Philadelphia wants tow truck drivers to toe the line

    City Council discusses ways to improve the system of dispatching tow trucks to disabled vehicles.

    After feuding tow truck companies brought Philadelphia some unwanted attention, City Council is holding hearings on how to improve the system for dispatching tow trucks to stranded drivers.

    Many times, multiple tow trucks show up to the site of an accident in Philadelphia, even before police arrive. Deputy Mayor Everett Gillison said the dispatching system often doesn’t work.

    “The rotational towing program only applies to non-consensual tows, those situations where the vehicles are not movable and blocking the highway,” said Gillison Tuesday.

    Gillison said some tow truck drivers circumvent the system by pushing disabled cars off to the side of the highway. Once a disabled car is on the shoulder, tow truck operators are free to persuade the driver to agree to a tow. Councilwoman Maria Quionnes Sanchez said the city is is part of the problem.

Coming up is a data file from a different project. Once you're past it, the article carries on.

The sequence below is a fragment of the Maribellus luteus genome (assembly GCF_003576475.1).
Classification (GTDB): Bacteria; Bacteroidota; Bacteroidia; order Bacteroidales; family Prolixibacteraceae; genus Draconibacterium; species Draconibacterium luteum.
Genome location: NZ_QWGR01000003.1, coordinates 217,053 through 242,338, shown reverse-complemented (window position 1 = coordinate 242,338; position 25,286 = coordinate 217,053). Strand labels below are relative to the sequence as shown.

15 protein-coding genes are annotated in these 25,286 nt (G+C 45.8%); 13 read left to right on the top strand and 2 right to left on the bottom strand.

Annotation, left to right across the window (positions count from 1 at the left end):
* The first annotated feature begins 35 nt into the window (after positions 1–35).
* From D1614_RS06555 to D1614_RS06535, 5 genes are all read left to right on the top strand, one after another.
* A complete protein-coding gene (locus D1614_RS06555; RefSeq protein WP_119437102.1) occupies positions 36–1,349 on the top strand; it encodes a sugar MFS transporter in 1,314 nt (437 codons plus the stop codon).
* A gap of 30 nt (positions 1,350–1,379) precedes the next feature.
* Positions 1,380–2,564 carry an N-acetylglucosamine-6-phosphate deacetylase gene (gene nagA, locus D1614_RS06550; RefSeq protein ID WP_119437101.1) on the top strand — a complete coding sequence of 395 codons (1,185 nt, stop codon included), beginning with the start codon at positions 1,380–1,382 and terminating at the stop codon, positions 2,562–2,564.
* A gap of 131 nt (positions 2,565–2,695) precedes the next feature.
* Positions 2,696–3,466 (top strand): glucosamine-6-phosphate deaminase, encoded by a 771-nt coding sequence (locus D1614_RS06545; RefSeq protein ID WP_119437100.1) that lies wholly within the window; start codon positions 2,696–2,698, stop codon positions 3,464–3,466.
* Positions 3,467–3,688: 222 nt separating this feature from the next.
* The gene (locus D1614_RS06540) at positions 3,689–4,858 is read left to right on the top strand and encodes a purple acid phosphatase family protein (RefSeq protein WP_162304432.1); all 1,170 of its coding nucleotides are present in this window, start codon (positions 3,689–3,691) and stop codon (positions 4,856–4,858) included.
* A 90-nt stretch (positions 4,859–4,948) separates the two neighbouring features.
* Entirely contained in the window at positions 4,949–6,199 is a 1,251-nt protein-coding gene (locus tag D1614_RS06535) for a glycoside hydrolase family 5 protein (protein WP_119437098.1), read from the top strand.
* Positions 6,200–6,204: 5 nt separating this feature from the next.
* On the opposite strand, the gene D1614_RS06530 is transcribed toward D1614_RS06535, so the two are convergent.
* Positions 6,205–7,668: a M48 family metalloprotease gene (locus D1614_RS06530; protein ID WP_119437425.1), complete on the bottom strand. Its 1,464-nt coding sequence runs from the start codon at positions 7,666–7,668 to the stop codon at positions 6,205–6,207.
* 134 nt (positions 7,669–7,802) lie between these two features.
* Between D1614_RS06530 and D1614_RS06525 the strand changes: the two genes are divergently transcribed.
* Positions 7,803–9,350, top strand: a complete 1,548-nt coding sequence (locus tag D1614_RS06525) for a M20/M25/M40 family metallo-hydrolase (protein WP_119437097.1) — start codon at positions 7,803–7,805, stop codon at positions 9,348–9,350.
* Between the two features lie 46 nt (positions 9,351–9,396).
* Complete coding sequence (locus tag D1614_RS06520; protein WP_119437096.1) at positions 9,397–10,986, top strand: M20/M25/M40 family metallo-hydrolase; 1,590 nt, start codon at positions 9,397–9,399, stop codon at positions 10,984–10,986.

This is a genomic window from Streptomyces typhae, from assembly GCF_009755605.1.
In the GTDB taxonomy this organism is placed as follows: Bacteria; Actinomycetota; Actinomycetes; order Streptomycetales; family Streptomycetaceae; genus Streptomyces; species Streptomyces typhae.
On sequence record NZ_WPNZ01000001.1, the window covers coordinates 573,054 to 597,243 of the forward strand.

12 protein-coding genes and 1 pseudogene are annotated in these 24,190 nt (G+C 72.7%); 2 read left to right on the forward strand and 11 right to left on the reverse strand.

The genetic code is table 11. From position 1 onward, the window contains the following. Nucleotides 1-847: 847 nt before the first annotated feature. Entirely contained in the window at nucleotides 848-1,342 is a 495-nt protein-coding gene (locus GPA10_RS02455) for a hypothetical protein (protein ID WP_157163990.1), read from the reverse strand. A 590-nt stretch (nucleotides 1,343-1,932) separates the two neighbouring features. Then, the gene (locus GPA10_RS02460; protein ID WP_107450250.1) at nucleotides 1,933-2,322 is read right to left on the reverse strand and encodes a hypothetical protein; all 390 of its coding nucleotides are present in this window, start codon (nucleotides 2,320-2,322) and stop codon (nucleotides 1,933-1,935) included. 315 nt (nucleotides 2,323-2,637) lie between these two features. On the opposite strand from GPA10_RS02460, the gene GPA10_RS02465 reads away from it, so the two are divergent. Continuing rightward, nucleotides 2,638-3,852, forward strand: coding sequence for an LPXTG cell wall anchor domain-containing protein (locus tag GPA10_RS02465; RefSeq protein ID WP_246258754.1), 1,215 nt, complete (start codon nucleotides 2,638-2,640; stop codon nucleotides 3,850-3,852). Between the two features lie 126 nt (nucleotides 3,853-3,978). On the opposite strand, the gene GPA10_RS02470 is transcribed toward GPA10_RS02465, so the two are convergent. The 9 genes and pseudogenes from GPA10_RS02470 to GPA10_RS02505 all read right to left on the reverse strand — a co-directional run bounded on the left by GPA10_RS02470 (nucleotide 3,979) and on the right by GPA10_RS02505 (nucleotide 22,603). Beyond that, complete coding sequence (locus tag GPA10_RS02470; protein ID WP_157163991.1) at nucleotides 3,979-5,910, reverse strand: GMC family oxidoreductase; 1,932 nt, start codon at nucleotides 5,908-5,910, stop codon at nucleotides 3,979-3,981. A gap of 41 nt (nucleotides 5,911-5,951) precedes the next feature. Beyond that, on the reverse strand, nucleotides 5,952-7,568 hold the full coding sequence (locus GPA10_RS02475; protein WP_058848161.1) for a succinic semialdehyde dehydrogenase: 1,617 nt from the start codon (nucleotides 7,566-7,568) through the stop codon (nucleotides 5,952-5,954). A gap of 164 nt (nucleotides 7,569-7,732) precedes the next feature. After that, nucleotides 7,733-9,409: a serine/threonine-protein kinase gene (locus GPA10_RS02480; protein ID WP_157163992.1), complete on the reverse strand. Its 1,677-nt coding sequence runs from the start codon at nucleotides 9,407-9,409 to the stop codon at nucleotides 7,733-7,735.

“So if there are bad guys out there, it’s partially our fault because we are not going after them,” she said.

    Councilman Jim Kenney, who read a letter from an insurance company speaking of many overcharges by tow truck operators, said te situation has gotten out of hand. Kenney said if there were a central storage facility for towed cars, it could resolve most of the problems.

    Council and the Nutter Administration vow they will fix the problem.

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